Shooting in Manual Mode
In order to get the most out of this tutorial, you should first read and know our tutorial on Exposure: Aperture, Shutter Speed and ISO.Reading and understanding that tutorial will help to make much more sense of this tutorial on Manual Mode
I hear a lot of photographers proudly proclaim, “I shoot only in Manual Mode” Which I suppose is good. You certainly should know how to even though I will confess I use one or another Semi-auto modes (AV/A – TV/S) about 50% of the time. But I do think that an essential part of knowing photography is to know how to shoot in Manual Mode.
But it surprised me while assisting teaching a Photography class that had the requirement of knowing how to shoot in manual mode. That a good number that said they did, did not really when it came time to. Yes they shot in manual mode but they really didn’t understand what to do and the biggest part they didn’t know was how to meter. In fact a good many didn’t know where their meter even was on their camera.
And that’s okay, that’s why we’re here.
There seems to be a mystique about shooting in manual. Those that do and don’t do it properly or those that don’t and are afraid to, think there is something mysterious and mystical to it. Or they believe it is highly scientific and requires a calculator and complex math formulas.
Others believe they need to study for years to know every combination of lighting conditions and the settings for each memorized. (A typical camera has over 13,200 possible combinations of settings to capture roughly 16 different lighting conditions)
The truth of the matter is, the camera will tell you what to do. But,the nice thing about manual is, you don’t have to listen to it. That part is a little harder, knowing when to not listen to your camera. But lets get you started and then after you get comfortable shooting in manual, we will give you a more advanced lesson in Metering and when your camera is lying to you.
So let’s get started. First set your camera to Manual Mode by turning the dial to “M”
Metering for Manual Mode
Knowing where your meter is in camera and how to use it is the essence of Manual Mode shooting
Looking through your viewfinder of your camera, you will see the meter at the bottom of the screen
On Canon Camera’s it will look something like this, the meter highlighted by the red arrow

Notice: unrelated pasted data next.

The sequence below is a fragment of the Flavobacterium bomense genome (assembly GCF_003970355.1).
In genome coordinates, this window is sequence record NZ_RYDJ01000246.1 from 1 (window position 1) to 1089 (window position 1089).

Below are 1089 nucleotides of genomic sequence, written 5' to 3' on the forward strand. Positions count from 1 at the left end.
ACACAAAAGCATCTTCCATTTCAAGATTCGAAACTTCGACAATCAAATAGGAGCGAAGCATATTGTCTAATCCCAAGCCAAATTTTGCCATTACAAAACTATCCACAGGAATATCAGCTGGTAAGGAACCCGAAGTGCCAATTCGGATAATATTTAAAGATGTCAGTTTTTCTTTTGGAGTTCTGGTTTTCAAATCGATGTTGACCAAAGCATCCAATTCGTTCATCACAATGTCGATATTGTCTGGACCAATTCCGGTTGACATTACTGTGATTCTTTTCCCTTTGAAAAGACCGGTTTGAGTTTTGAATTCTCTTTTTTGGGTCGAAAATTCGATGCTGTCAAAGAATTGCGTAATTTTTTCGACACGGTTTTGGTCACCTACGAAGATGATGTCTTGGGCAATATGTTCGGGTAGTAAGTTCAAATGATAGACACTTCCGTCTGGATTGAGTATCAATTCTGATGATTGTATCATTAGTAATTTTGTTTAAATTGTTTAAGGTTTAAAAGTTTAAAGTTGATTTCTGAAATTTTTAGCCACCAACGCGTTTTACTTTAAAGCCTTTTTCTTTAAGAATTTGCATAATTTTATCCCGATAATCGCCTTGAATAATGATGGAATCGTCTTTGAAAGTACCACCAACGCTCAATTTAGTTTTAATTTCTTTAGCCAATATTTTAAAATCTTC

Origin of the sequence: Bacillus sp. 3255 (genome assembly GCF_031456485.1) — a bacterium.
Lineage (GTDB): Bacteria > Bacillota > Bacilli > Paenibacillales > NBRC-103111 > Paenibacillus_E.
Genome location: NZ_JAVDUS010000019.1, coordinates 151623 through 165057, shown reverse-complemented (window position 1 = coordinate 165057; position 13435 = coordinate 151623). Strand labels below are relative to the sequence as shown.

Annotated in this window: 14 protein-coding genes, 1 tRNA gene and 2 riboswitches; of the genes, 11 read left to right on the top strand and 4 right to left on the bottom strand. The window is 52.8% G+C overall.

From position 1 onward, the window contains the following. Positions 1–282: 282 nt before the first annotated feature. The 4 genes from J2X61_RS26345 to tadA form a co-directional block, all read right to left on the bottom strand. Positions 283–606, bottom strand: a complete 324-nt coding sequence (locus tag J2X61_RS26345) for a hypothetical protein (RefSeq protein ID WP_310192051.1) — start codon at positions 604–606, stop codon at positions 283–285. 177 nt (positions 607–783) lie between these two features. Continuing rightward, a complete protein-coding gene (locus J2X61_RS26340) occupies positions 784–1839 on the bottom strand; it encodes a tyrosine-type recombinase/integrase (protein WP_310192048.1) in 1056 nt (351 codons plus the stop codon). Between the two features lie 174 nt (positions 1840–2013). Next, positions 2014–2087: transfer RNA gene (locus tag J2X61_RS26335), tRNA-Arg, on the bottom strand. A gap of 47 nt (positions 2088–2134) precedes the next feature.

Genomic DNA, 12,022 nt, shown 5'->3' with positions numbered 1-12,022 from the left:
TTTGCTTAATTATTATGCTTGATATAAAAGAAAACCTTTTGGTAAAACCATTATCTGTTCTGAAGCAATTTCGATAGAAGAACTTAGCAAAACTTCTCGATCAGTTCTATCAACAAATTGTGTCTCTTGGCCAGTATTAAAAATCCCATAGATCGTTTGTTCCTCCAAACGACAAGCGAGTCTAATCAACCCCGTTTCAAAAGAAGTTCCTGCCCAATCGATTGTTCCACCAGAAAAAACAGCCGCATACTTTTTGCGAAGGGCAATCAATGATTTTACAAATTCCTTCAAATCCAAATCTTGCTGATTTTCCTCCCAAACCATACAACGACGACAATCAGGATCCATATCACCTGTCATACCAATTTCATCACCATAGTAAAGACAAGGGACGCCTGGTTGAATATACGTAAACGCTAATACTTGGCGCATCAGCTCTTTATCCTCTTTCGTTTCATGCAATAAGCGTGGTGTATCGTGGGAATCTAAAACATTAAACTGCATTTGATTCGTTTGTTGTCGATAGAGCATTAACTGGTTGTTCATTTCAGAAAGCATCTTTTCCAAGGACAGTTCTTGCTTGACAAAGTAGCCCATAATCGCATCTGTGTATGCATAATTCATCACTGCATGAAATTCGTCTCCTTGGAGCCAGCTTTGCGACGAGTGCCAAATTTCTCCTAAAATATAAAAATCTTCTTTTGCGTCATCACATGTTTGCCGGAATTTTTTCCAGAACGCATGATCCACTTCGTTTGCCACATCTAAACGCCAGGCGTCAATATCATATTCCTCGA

For Nikon it will look similar to this
The Hard Part
But here is the hard part, knowing where to start with your settings. This is where our Tutorial on Exposure will come into play.
Start with your ISO at a low setting. If you are outdoors, start at ISO 100 or 200, indoors start at ISO 400
Now here is where we need to use our brains and make a conscious decision of what we want to do, what do we want to accomplish in our photo?
So 1st ask yourself, what is the most important element to what I want to shoot?
Is it Depth of Field? If so we need to start with setting our Aperture or f stop?
Is it Stopping or showing motion? If so we need to start with our Shutter Speed?
So you ask your first question and if the answer is:
I am shooting a person and I want a Shallow Depth of field to isolate my subject.
So then you know I probably want to set my aperture to f/2.8 or f/4. Do so. Now adjust your shutter speed till the camera meter is centered. You now have a correct exposure but you have to check one more thing. Is my Shutter speed fast enough to hand-hold? If yes, you are done. If no, then you can raise your ISO till you get a Shutter speed fast enough to hand hold.
I am shooting a motorcycle and I want to stop it’s motion
Then you know you need to use a fast shutter speed, maybe 1/500 or more so set your shutter speed first and then adjust your aperture till the meter is centered. Now ask yourself the other question; Do I have enough Depth of Filed for this shot? If yes then you are done. If no, then raise your ISO till you have a sufficient f stop you need.
I am shooting a landscape and I want a Deep Depth of field
Again since we know Aperture affects DOF, we will start there and choose f/11 or f/16. Then you again ask the other question. Do I have sufficient shutter speed to hand hold? No, I don’t. Can you use a tripod? Yes I can. Done, take the shot. If no, you can’t use a tripod, then again you need to raise your ISO enough to get a faster shutter speed that centers your meter
As you can see this is the complicated and difficult part of shooting in manual and why a good knowledge of the Triangle of exposure is so important when moving to shooting in manual.
It may seem that is so much I have to think about and at first it is but you will find it really becomes second nature the more you practice. And you also will find that lighting may not be so very different all the time. If you always shoot the same type of image at the same time of day you will find your settings are very similar all the time.
Practice, Practice, Practice